Ferrari AF Corse has locked out the front row for the 100th anniversary running of the Le Mans 24 Hours, after Antonio Fuoco and Alessandro Pier Guidi produced blistering times in the team’s pair of 499Ps during tonight’s Hyperpole session. It was a landmark result for the Italian manufacturer, which will start the French endurance classic from pole for the first time since 1973.

The two works drivers traded provisional pole times during the 30-minute session, with Pier Guidi in the No. 51 setting an astonishing 3m23.897s benchmark time on his first flying lap. This easily eclipsed the 2022 pole time (a 3m24.408s by the No. 8 Toyota) and was the first time of the week to dip under 3m24s.

After Pier Guidi set the bar, Fuoco in the No. 50 made it his mission to raise it, and with eight minutes left set a remarkable 3m22.982s. This was an improvement of almost a second, putting him 0.7s up on his teammate. What was most impressive was that the lap was set despite the Italian losing time at Indianapolis when he came up beh ind the No. 57 Kessel Ferrari on the entry to the slow left-hander.

Fuoco’s lap was also nearly a full second faster than the previous qualifying lap record set in the admittedly young history of the Le Mans Hypercar class, a 3m23.900s, set by the Toyota GR010 HYBRID in 2021.

“It was a really good lap, really tough qualifying. My first lap was slower than the sister car, then I put it all together. It’s something special, to be honest!” Fuoco said. “I want to enjoy the moment, then we will think about the race.”

While the Ferraris were pushing for improvements, the remaining six cars in Hypercar were also pushing to challenge the 499Ps. Kamui Kobayashi in the No. 7 Toyota Gazoo Racing GR010 HYBRID was on course to move up the order from fourth, but halfway through his most promising flying lap local hero Sebastien Bourdais in the No. 3 Cadillac Racing V-Series.R stopped on the Mulsanne Straight, with the rear end of his car on fire. Replays showed the car briefly bursting into flames before the fire settled under the car.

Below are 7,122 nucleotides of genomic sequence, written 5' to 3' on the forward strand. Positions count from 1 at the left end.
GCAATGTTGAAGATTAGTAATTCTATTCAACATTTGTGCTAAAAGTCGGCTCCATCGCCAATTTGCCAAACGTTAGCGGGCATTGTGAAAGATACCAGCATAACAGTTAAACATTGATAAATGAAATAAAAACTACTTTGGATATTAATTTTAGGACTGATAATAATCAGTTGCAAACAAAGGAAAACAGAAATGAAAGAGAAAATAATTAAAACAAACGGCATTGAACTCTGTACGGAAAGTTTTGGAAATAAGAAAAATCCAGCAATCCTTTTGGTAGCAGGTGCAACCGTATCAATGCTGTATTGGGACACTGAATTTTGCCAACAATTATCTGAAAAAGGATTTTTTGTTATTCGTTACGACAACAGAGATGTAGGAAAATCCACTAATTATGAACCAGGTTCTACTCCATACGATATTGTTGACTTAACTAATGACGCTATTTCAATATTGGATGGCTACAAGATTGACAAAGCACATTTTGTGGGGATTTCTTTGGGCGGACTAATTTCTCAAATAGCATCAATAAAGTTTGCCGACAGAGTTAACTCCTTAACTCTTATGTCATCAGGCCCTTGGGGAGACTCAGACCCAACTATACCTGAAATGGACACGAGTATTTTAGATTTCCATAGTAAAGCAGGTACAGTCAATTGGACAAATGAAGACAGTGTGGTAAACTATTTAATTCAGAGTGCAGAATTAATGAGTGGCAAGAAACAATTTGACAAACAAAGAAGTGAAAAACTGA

Thankfully Bourdais was able to climb out of the car unharmed. It was a major blow for Cadillac though, after it had opted to change the engines on all three of its V-Series.Rs earlier in the day to ensure its fleet had fresh motors for Hyperpole and the race. Adding to the misery was the news that filtered through shortly after that Bourdais’ best time, a 3m24.908s that briefly put him third overall, would be deleted by regulation because he caused a red flag. As a result, the car dropped to eighth (last) by the end of the session, with its best time a 3m25.521s.

Cadillac Racing engineers have determined that a burst high pressure fuel hose caused the fire, and Cadillac Racing and Dallara engineers and the Chip Ganassi Racing crew are working to prepare the car for the race.

When the session went green again, Ferrari AF Corse opted to stay in the garage, confident they wouldn’t improve. On the other end of pit lane, Toyota sent both GR010 HYBRIDs out for a final stand, but neither Kobayashi nor Brendon Hartley in the No. 8 sister car could split the Ferraris or come close to pole. In fact, no Hypercar came within a second of pole-setting No. 50.

“We have no words. For all these people it’s less than a year since the car first turned laps at Fiorano. This is for all the people working on the project,” Fuoco’s teammate Miguel Molina said.

Both Toyota drivers did set better times, although Kobayashi lost his best tour to a track limits violation and dropped to fifth. Hartley’s best time in the No. 8 — a 3m24.451s at the end of the session — put him and his teammates third on the grid, a tenth up on the fastest of the two Penske Porsches that made it into the session, the No. 75. It was an interesting strategy from Porsche, which opted to keep its cars in the garage for half the session, before setting times late on.

The No. 75 guest-entered IMSA car will start fourth, while the No. 5 WEC entry will start from seventh, behind the No. 7 Toyota and No. 2 Cadillac.

In LMP2, Paul Loup Chatin was the man of the half-hour, setting a blistering 3m32.923s in the IDEC Sport No. 48 ORECA to beat JOTA to the class pole. The Frenchman the only driver in the class to set a time under 3m33s. Pietro Fittipaldi ended up second in the JOTA example, which continued its fine showing of pace in the session and was just a tenth off.

“I am so proud of this. I am proud of Pau Loup, and the team — big respect,” IDEC Sporting Director Nicolas Minassian said. “To do this at Le Mans at the hundred years, it’s all aligned. There’s a long way to go but we have to enjoy what’s here,”

The top five in LMP2 was completed by the No. 41 WRT, No. 47 COOL Racing and No. 63 Prema ORECAs.

In GTE, Ben Keating put the factory Corvette Racing team atop the times for the final GTE race at Le Mans. The Texan was fast throughout the session and sat on provisional pole before the red flag. He then went out for one final lap and set a 3m52.376s to improve by 0.8s and set pole by over a second. If Keat ing continues this form in the race, the Pratt Miller-run team will be extremely hard to beat this weekend…

Corvette will be joined on the front row by the ORT by TF Sport Aston Martin. Ahmad Al Harthy put in a fine effort ahead of his first start. The Omani driver reeled off a 3m53.905s which secured second. The No. 54 Ferrari will start third after a strong showing from Thomas Flohr.

This story has been updated since it was originally published to include additional details about the fire on the No.3 Cadillac.